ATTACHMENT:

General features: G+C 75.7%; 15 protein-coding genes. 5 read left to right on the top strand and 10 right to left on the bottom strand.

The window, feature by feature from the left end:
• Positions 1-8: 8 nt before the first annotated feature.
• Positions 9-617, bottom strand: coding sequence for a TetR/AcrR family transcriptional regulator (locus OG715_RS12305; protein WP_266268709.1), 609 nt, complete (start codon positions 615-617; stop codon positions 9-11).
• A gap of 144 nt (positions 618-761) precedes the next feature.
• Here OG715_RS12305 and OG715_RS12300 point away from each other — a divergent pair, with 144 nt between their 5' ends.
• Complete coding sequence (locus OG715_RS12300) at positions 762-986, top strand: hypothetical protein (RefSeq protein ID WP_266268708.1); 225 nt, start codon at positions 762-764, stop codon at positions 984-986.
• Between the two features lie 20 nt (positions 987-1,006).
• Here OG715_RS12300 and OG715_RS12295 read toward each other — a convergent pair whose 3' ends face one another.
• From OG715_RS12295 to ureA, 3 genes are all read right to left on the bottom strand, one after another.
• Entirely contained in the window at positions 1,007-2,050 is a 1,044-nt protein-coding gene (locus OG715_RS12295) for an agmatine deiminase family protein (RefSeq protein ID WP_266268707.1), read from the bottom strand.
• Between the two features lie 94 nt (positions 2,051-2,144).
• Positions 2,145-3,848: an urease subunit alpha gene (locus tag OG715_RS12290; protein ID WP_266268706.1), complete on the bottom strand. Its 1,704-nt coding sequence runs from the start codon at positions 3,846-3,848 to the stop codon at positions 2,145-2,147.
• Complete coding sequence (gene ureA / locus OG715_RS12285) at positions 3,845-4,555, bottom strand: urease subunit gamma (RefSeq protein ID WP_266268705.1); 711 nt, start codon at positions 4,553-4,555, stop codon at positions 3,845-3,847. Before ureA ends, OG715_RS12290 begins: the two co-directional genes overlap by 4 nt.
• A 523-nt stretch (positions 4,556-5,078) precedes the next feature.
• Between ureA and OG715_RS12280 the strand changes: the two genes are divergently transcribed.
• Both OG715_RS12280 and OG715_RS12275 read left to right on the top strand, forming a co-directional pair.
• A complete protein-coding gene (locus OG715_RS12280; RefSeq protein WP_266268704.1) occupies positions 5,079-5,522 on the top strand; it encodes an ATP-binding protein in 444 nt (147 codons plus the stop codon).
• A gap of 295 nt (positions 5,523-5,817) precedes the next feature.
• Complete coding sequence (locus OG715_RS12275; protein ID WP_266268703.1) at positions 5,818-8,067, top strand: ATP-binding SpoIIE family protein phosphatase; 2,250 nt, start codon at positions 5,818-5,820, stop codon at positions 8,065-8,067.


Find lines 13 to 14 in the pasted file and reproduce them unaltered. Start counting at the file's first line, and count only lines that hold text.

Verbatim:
• Positions 2,145-3,848: an urease subunit alpha gene (locus tag OG715_RS12290; protein ID WP_266268706.1), complete on the bottom strand. Its 1,704-nt coding sequence runs from the start codon at positions 3,846-3,848 to the stop codon at positions 2,145-2,147.
• Complete coding sequence (gene ureA / locus OG715_RS12285) at positions 3,845-4,555, bottom strand: urease subunit gamma (RefSeq protein ID WP_266268705.1); 711 nt, start codon at positions 4,553-4,555, stop codon at positions 3,845-3,847. Before ureA ends, OG715_RS12290 begins: the two co-directional genes overlap by 4 nt.